Morgan Seger (03:59):
Part 107 was the one that you just passed, right?
Matt Mace (04:02):
Yeah, I passed that on Friday. Thank goodness. Nervous. Yeah, a little nervous. Yeah. Yeah, it's been, gosh, I would say probably a couple years we've been talking about it and I think that's been a place where we weren't for sure exactly how we wanted to use it, right? I had a lot of people call me over the past year saying, Hey, can you fly some cover crops on a particular area for me? Or can you come out and spray this spot of weeds? Or, Hey, I've had nutrisolutions tissue sampling done, but I would like to have boron applied to this corn and couldn't really help. And I think this would be a great avenue, a way to try to fulfill a need that we've never been able to offer before. I'm really excited to see what we can do with it and where it leads.
I've helped Betsy and Hannah both with the interns throughout the years doing nutrisolutions and a lot of times on Fridays I'll take the interns and we'll go around and look at fields and do some problem solving and scouting, but I think now maybe we could eventually do this with drones and maybe help get these kids on a path for if they would like to become an applicator, that would definitely fill a need for our company. And we're not in any way trying to take away from current applicators. We need them, we love them, they help us, they make us look good and they're very valuable to the company. But at the same time, there are some areas that we can maybe help speed the process and spread the workload
Morgan Seger (05:28):
As Matt mentioned, these aerial applications by drone will be in addition to the ground applications that customers of Ceres Solutions are already familiar with. Next, Matt walks us through how we see these two different types of application styles working together to best benefit the Ceres Solutions customers.
Matt Mace (05:47):
We've got a lot of different areas that we can approach this, right? We've got some acres that maybe are tough or too timely to spray with the ground application rigs right now we've got some other areas that maybe have been troublesome to get to. It's out of the area. We've also got fields that have had maybe towers in 'em, that aerial applicators spray and maybe the location because it's next to an airport, couldn't get the aerial applicator to talk to the airport to get permission to fly there. So I think that in some ways will help us provide a service, had a gap there, but the need's been there, but we haven't had a way to do it ourself and we've got a lot of growers that's got their own application equipment, but sometimes they've had barriers or breakdowns or whatever, but they couldn't be able to do it.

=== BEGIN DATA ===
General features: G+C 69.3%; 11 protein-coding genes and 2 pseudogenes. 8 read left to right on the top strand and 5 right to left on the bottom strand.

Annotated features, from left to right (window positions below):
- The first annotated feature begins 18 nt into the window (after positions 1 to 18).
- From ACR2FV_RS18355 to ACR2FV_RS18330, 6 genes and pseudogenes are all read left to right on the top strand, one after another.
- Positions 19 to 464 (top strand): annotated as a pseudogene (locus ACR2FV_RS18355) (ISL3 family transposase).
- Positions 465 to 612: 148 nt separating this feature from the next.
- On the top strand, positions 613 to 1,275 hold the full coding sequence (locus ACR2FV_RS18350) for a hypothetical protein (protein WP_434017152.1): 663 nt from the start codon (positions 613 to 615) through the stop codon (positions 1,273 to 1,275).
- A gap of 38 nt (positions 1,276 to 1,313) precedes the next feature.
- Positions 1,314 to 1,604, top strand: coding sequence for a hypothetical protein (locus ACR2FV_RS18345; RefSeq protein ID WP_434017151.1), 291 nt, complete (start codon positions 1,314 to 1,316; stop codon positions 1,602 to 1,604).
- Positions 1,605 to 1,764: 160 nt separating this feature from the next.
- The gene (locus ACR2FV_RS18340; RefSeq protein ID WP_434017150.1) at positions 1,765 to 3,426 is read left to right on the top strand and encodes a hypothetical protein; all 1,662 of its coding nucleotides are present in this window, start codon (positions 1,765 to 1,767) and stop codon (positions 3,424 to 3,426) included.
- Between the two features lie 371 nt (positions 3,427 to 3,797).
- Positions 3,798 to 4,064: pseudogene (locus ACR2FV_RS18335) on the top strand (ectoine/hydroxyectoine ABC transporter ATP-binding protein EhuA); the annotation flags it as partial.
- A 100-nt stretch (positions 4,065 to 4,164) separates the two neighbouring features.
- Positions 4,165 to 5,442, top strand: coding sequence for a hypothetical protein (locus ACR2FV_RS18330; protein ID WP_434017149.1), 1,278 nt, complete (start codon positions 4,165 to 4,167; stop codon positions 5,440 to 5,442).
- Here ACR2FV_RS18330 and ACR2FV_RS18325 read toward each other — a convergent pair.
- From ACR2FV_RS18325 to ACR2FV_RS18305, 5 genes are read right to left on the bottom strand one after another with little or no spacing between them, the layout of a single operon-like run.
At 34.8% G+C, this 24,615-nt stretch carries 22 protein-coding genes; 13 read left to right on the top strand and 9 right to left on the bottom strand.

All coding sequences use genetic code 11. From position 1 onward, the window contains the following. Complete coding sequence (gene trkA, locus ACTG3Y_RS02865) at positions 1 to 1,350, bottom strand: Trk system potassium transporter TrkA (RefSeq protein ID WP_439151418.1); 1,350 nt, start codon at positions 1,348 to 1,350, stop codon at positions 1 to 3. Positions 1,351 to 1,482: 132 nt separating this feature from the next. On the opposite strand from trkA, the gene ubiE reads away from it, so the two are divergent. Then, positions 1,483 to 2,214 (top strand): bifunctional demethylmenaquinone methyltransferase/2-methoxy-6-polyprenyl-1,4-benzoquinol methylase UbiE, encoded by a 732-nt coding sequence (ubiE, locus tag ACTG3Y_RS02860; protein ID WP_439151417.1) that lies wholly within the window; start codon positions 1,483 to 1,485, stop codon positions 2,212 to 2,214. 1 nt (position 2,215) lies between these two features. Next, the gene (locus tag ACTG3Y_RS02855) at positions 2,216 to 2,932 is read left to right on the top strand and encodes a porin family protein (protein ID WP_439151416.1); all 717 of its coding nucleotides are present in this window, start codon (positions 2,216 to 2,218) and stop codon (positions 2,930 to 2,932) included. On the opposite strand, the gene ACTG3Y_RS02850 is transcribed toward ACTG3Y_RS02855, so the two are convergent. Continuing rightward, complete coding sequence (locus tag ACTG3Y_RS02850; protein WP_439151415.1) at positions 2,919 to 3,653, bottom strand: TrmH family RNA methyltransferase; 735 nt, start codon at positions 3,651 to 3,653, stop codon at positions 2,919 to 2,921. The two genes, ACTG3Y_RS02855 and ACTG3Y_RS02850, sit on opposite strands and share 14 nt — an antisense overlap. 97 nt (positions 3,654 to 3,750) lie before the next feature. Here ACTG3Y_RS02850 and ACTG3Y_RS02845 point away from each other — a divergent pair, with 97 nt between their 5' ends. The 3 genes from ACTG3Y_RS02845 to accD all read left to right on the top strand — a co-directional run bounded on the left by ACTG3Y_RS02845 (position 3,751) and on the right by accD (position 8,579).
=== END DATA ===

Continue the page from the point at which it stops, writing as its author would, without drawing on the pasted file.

Maybe we could come out and help them get through that situation.
Matt Clark (06:39):
Yeah, I think that's a good point to expand on some, I think you're, especially you Matt, you're in an area, you've had issues getting aerial application done and with this summer we really want to start our focus with during application be in with fungicide and targeting that application first and then build on that. But I think maybe you can talk about it a little bit. You guys have had extra unique challenges, if you want to call it that in your area with field size and being able to get airplanes. And it's not that we necessarily want to replace airplanes right away. But we want to kind of sure be support supplement, be a supplement. So you can talk about that a little bit, how we want to supplement those airplanes.
Matt Mace (07:20):
We love our area applicators too. We need them. They carry the bulk of the burden for us, but there's some times that we would need to spray some particular areas that are odd shape. Maybe you don't get really great coverage there. Maybe we're not getting the in rows quite as good as we could. Some of it obviously is the aerial applicator's flying at 170 mile an hour and he's got to pull up and rightfully so. He's got his own life at stake. There's a lot to a lot going there and you got a million dollar airplane or more. A lot of the technology that's there we're able to get the as applied maps, which that's very good and that is something that some of the growers have wanted to request. And the drones I think will be able to fly at obviously slower speed, 15 mile an hour, get good coverage around the end rows.
We may not necessarily have to be spraying end rows conventionally, we have thought whenever Matt and I visited with Tony Weber in Illinois, we noticed that the drones did not turn on the end. They came to the end and then went left or and then flew backwards because it took too long to turn on the end row, which drone never turns in the field, it never turns in the field. So we didn't even realize that and I thought it was really eye-opening. I had a guy just last week ask me, he said, Hey, can maybe we think we could get these drones to apply cover crops on my highly erodible areas? And I thought, well that's a great idea because one can't carry a big payload, but I could do isolated spots that he is worried about erosion and washing and he's got his own sprayer so he can go out and terminate the cover crop whenever he feels ready, but at the same time we can help him with something that maybe an aerial applicator wouldn't want to even come down and mess with.
Matt Clark (09:00):
Yeah, that's a great point.
Matt Mace (09:01):
And then the market for possible micronutrient applications, we see increasing demand for high intensive management acres. So some of these acres are being tissue sampled every week and then if the weather doesn't cooperate, you can't get in there to apply what needs to be applied. So at some point I think this is going to be very reliable to come in and apply some boron whenever you need it this week and maybe it zinc the next week or we need to apply a gallon of calcium nitrate or whatever nutrient we can see that's really going to allow us to be one, take our yield levels up to an even better level, but also to be able to supply a need that we couldn't do otherwise.